They became bilingual without sacrificing the mother tongue, or the Chilean culture, or the heritage that identifies them as members of a particular linguistic community. In the case of this book, I refer to the special nature of being Chilean, and speaking English.
It is not a dream, bilingualism in Chile, it is reality… but only for a few.
“English for Everyone” is a task the teachers, parents, students, and nation of Chile must get serious about. We need to study our Chilean experience, and replicate our success in the private sector in the public sector. This book, again, is dedicated to every teacher in the world who is involved in this noble endeavour.
May God Bless You All.
<a href="Bilingual in Chile: An Impossible Dream? “>Bilingual in Chile: An Impossible Dream? [Kindle Edition]
<a href="White Nights & Dark Days: Quyana Quinhagak! “>White Nights and Dark Days: Quyana, Quinhagak!
“White nights and dark days” is not ordinarily something to be giving thanks for. In the case of Alaska, however, I’m sure you will forgive me for calling the bright night of the white midnight sun, “breathtakingly beautiful”, and the dusky days, “delightful”. Therefore I say in the Yup’ik language, “quyana”.
Quyana is the Yup’ik Eskimo word for, “Thank You” in English.
Thankful, appreciative, and grateful is what I feel each time I remember the 10 days of my life that I spent in the Yup’ik Eskimo village of Quinhagak (pronounced kwin-uh-hawk). In March 1998, I volunteered to go to Alaska as a member of a joint-service, military, medical team. The mission was a humanitarian one: to provide no cost medical service to the Yup’ik people of the village of Quinhagak.
Each year for the past 18 years, Operation Arctic Care brings approximately 300 military personnel, and 70 thousand pounds of cargo and medical supplies, to rural communities throughout Alaska. It’s a military field exercise that provides free medical care to underserved populations in Alaska. In 1998 we were in Southwest Alaska, and my team was assigned to Quinhakak.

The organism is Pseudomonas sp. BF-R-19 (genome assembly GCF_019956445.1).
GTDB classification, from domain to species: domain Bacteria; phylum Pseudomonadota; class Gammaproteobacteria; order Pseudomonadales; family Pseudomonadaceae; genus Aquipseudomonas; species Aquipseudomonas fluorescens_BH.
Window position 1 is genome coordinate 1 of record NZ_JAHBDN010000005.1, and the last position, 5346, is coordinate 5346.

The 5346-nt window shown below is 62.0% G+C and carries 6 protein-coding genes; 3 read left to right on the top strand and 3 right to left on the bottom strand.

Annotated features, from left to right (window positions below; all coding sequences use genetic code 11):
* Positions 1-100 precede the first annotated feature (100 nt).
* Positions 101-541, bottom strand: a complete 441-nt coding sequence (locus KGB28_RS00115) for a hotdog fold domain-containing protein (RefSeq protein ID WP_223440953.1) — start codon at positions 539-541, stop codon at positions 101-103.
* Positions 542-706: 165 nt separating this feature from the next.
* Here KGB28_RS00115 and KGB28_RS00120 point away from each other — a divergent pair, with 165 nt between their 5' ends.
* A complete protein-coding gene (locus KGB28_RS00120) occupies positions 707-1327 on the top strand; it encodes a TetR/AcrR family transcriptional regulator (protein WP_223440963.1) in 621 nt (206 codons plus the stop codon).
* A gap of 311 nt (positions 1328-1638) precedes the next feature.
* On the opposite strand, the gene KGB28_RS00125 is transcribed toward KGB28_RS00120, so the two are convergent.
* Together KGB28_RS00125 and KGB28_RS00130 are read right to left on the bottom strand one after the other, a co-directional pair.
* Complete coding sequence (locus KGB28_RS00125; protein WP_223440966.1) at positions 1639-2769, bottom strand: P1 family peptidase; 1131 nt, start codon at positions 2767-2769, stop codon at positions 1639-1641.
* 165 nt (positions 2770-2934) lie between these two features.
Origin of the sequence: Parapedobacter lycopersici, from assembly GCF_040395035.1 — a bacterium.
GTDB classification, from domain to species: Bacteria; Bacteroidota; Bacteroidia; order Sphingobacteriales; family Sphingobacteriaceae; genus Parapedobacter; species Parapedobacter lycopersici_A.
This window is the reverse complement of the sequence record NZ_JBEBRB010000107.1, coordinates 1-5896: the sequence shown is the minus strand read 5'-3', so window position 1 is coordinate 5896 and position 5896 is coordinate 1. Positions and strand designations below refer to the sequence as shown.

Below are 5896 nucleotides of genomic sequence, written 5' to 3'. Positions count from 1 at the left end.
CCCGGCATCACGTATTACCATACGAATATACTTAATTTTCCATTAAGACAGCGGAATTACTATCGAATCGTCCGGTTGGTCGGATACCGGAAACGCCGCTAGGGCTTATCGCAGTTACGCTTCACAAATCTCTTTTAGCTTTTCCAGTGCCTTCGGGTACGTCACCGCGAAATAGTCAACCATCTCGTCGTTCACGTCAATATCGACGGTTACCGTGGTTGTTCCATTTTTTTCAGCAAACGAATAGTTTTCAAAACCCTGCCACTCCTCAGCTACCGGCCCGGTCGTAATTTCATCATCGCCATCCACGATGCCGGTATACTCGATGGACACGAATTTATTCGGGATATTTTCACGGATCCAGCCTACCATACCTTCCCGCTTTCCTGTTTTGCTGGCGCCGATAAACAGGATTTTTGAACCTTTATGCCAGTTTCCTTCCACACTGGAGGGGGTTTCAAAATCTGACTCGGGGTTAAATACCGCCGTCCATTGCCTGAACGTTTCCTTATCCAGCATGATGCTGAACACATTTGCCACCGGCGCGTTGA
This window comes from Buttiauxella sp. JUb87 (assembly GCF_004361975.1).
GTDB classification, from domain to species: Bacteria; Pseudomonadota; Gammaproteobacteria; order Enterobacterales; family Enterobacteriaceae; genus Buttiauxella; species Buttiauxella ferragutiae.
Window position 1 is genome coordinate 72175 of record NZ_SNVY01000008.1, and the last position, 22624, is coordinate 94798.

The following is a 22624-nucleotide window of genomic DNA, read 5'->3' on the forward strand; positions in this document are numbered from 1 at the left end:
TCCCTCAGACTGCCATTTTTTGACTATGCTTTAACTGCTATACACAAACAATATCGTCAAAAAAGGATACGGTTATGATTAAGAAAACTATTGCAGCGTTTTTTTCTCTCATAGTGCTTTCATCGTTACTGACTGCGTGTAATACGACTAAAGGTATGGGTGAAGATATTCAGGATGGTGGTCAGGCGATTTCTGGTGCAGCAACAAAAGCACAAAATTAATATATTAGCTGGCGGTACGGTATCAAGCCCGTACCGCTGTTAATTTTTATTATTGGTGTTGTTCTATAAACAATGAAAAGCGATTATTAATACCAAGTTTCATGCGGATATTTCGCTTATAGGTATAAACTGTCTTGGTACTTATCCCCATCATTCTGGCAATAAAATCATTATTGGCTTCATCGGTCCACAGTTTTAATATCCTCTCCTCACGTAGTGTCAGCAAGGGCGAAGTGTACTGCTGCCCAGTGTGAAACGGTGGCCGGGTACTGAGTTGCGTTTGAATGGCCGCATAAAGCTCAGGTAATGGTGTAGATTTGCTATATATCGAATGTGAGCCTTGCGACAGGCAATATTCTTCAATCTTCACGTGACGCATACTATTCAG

In return for providing care, servicemen and women from several branches of the military would be learning to adapt medical services for unfamiliar field conditions. And so it was that we entered the village in the only way possible, by air.
Riding in on the Alaska National Guard Blackhawk helicopter one thing was clear: ahead of us lay long days and difficult working conditions, bitter cold in a harsh, unforgiving environment, hardships to be endured, and medical emergencies to deal with. Would we rise to the challenge?
In a moment of horror, involving a shooting that would leave one person dead and another badly wounded, we would find out some very profound answers to these questions. Our actions would capture headlines all over the state of Alaska, and leave us changed for the rest of our lives.
Fourteen years later, I revisit, retell, and reflect on those white nights and days of darkness.
Waqaa means “Hello”. Quinhagak, I greet you again, this time from within these pages: Waqaa… Hello Quinhagak, a treasured memory…
<a href="White Nights & Dark Days: Quyana Quinhagak! “>White Nights & Dark Days: Quyana Quinhagak! [Kindle Edition]
I saw my first Pecha Kucha over three years ago. It was when I was working at Universidad Andrés Bello at Campus Casona in Santiago with the students in the English Pedagogy program. I admit I’ve been fascinated by “Pecha Kucha” ever since that first time. I remember being very impressed by the performance I watched. There were a number of reasons for this. For now, let me share with you why I find Pecha Kucha to be so impressive and fascinating as a presentation technique.